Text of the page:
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Projects

 

The following projects address some of the research questions that we have posed as part of our mission for NetPositive sustainability and health.

Health and Well-being as a Business Strategy

SHINE is seeking partners to explore the benefits of integrating health and well-being into the core of a company’s culture and operating system. This research reaches across the set of Four P’s: People, Place, Products, and Planet—the people companies employ and serve (customers), the experience of place (e.g., the workplace building and community), the safe and healthy use of company products and services, and the company’s responsible use of the planet’s natural resources. SHINE is aiming to define, measure, and evaluate corporate behavior and impact in these four areas. Our goal is to develop a strategy map for infusing health into the business, creating a handprint that makes life better for all stakeholders, and the business more profitable because of the strategy.

The Well-being Index (WBI)

SHINE partnered with Johnson & Johnson to develop metrics to investigate the employee health impacts of work. Over the past year, SHINE piloted the WBI tool with several pioneering companies to discover the connections between what employees do at work and how they regard their well-being and the organizational culture of health. The tool was meant as a key performance indicator for health impacts and a diagnostic for creating handprints (positive improvements in well-being). The WBI may help to standardize the metrics for business reporting on health impacts. In 2016, SHINE will be piloting the WBI in the supply chain, also for an apparel company. The goal is to determine the status of the quality of work life in factories for future impact assessment of various social programs in the developing world and to elevate well-being as a business strategy for suppliers. This work is expected to lead to a new understanding about ways to influence the sustainability of all companies and its suppliers by integrating evidence-based health and well-being standards.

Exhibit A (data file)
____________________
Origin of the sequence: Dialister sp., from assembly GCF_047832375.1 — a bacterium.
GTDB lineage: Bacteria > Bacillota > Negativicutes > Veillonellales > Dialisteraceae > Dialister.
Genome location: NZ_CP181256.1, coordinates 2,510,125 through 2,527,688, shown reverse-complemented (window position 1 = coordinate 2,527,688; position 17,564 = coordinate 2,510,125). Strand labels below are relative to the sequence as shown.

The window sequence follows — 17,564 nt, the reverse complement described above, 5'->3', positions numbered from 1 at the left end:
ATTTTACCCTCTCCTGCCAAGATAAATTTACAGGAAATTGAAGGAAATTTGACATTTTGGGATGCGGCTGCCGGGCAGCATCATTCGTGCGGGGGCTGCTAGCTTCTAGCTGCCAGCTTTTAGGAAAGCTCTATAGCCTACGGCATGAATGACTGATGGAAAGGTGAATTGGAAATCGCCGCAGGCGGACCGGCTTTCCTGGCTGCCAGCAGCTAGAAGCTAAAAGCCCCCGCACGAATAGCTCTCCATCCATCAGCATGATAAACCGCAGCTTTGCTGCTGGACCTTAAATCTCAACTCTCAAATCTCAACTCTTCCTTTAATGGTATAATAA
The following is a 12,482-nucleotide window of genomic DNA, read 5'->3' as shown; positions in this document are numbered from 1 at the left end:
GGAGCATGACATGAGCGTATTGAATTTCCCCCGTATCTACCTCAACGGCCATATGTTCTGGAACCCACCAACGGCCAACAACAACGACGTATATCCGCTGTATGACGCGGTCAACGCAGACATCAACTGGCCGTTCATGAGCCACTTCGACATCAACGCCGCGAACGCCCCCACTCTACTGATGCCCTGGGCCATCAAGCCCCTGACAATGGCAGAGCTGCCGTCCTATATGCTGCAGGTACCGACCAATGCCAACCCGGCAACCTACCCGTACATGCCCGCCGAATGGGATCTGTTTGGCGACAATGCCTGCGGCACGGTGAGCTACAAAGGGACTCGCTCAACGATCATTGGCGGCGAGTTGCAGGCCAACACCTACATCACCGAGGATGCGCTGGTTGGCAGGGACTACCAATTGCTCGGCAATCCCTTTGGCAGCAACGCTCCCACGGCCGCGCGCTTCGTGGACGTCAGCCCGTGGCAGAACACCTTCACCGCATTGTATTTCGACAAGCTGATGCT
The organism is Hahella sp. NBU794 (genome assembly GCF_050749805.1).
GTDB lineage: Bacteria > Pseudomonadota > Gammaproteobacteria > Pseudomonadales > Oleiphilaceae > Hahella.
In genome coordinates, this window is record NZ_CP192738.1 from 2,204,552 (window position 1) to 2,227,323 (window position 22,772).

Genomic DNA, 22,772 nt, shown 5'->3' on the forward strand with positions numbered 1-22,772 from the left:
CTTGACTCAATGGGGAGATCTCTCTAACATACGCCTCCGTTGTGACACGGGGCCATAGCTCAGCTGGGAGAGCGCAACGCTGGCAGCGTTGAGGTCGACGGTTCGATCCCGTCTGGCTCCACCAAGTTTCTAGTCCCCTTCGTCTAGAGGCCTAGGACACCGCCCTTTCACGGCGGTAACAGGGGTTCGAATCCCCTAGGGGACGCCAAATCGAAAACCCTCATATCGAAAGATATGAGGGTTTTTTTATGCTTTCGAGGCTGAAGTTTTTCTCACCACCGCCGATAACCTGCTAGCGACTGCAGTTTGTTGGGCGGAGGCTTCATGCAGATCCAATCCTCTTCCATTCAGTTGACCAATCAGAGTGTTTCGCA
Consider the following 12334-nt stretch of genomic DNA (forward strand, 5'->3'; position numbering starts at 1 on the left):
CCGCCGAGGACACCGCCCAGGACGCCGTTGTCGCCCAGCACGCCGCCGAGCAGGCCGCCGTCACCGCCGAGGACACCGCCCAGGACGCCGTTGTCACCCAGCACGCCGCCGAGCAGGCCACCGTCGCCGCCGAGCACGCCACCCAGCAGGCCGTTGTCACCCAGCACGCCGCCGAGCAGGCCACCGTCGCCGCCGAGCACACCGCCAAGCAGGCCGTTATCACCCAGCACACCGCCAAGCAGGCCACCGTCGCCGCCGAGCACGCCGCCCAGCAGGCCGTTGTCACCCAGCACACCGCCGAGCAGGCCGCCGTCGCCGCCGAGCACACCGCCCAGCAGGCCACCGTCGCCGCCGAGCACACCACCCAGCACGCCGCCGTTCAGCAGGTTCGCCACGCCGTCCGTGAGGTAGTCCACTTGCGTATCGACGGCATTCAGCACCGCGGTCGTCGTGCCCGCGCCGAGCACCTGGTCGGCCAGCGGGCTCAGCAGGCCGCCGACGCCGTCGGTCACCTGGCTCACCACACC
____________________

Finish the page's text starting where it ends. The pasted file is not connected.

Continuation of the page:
Health as a Material Business Indicator

SHINE is working with the investor community to produce key performance indicators for evaluating the health and well-being impacts in responsible investment portfolios.  Working with investor groups, SHINE will test whether conventional assumptions about proxy measures for a “healthy” company actually produce real health impacts. For example, we will evaluate whether generally accepted health performance indicators (such as the offering of health benefits and wellness programs) correspond to better financial performance and impact employee well-being. Up to this point, many of the indicators for socially responsible investing are assumed to be valid. The knowledge gap is whether these programs actually deliver value or benefit.

Building out the NetPositive Framework

Working with several companies and NGO’s, SHINE is participating in co-creating and standardizing a holistic and unifying framework for the full spectrum of impact dimensions related to the health and well-being of people and the environment. Moreover, SHINE is working with pioneering companies to apply the framework as the basis for the business sustainability strategy—aiming to create more positive impacts than the size of the company footprint in each of these dimensions.

Handprints of Innovation

SHINE is working with its business partners to identify the positive impacts (handprints) of product-related innovation, and innovations in corporate operations. The goal is to develop a valid standard for assessing and reporting positive impacts that is consistent with the existing assessment and reporting of negative impacts (footprints), so that companies and other organizations can manage towards NetPositive impact.

Handprinting Case Studies

SHINE is working with companies and other academic researchers to apply and expand its handprinting and NetPositive assessment frameworks to cases of current research and policy interest. In one case, we are exploring the footprints and handprints of virtual classrooms and distance education compared with on-campus education. In another, we are examining the footprints and handprints of organic compared with conventionally produced foods. 

If you would like to learn more, please contact Karoline Barwinski at KBarwin@hsph.harvard.edu.